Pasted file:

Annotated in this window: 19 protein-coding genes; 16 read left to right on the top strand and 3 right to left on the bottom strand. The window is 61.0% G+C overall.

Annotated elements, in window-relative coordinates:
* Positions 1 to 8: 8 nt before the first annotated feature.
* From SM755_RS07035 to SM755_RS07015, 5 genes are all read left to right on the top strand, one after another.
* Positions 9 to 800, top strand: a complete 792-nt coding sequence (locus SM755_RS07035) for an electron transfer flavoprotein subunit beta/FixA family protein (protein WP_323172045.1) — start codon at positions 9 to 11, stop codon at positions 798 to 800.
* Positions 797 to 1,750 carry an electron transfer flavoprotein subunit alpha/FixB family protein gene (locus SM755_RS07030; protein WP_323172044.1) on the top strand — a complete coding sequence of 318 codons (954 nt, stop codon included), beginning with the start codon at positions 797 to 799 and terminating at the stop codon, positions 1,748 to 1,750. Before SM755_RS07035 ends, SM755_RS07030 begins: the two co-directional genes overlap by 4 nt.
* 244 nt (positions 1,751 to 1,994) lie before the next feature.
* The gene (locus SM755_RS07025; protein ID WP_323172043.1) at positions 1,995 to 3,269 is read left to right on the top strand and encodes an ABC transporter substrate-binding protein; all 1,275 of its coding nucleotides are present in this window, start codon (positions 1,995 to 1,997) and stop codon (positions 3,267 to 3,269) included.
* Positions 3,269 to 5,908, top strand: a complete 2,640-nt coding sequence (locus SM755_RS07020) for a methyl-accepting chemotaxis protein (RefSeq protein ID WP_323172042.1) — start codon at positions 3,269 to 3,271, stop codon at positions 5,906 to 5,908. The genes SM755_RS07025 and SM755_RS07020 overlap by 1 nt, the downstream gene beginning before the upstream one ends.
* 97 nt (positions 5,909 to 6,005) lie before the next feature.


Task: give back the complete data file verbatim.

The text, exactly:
Annotated in this window: 19 protein-coding genes; 16 read left to right on the top strand and 3 right to left on the bottom strand. The window is 61.0% G+C overall.

Annotated elements, in window-relative coordinates:
* Positions 1 to 8: 8 nt before the first annotated feature.
* From SM755_RS07035 to SM755_RS07015, 5 genes are all read left to right on the top strand, one after another.
* Positions 9 to 800, top strand: a complete 792-nt coding sequence (locus SM755_RS07035) for an electron transfer flavoprotein subunit beta/FixA family protein (protein WP_323172045.1) — start codon at positions 9 to 11, stop codon at positions 798 to 800.
* Positions 797 to 1,750 carry an electron transfer flavoprotein subunit alpha/FixB family protein gene (locus SM755_RS07030; protein WP_323172044.1) on the top strand — a complete coding sequence of 318 codons (954 nt, stop codon included), beginning with the start codon at positions 797 to 799 and terminating at the stop codon, positions 1,748 to 1,750. Before SM755_RS07035 ends, SM755_RS07030 begins: the two co-directional genes overlap by 4 nt.
* 244 nt (positions 1,751 to 1,994) lie before the next feature.
* The gene (locus SM755_RS07025; protein ID WP_323172043.1) at positions 1,995 to 3,269 is read left to right on the top strand and encodes an ABC transporter substrate-binding protein; all 1,275 of its coding nucleotides are present in this window, start codon (positions 1,995 to 1,997) and stop codon (positions 3,267 to 3,269) included.
* Positions 3,269 to 5,908, top strand: a complete 2,640-nt coding sequence (locus SM755_RS07020) for a methyl-accepting chemotaxis protein (RefSeq protein ID WP_323172042.1) — start codon at positions 3,269 to 3,271, stop codon at positions 5,906 to 5,908. The genes SM755_RS07025 and SM755_RS07020 overlap by 1 nt, the downstream gene beginning before the upstream one ends.
* 97 nt (positions 5,909 to 6,005) lie before the next feature.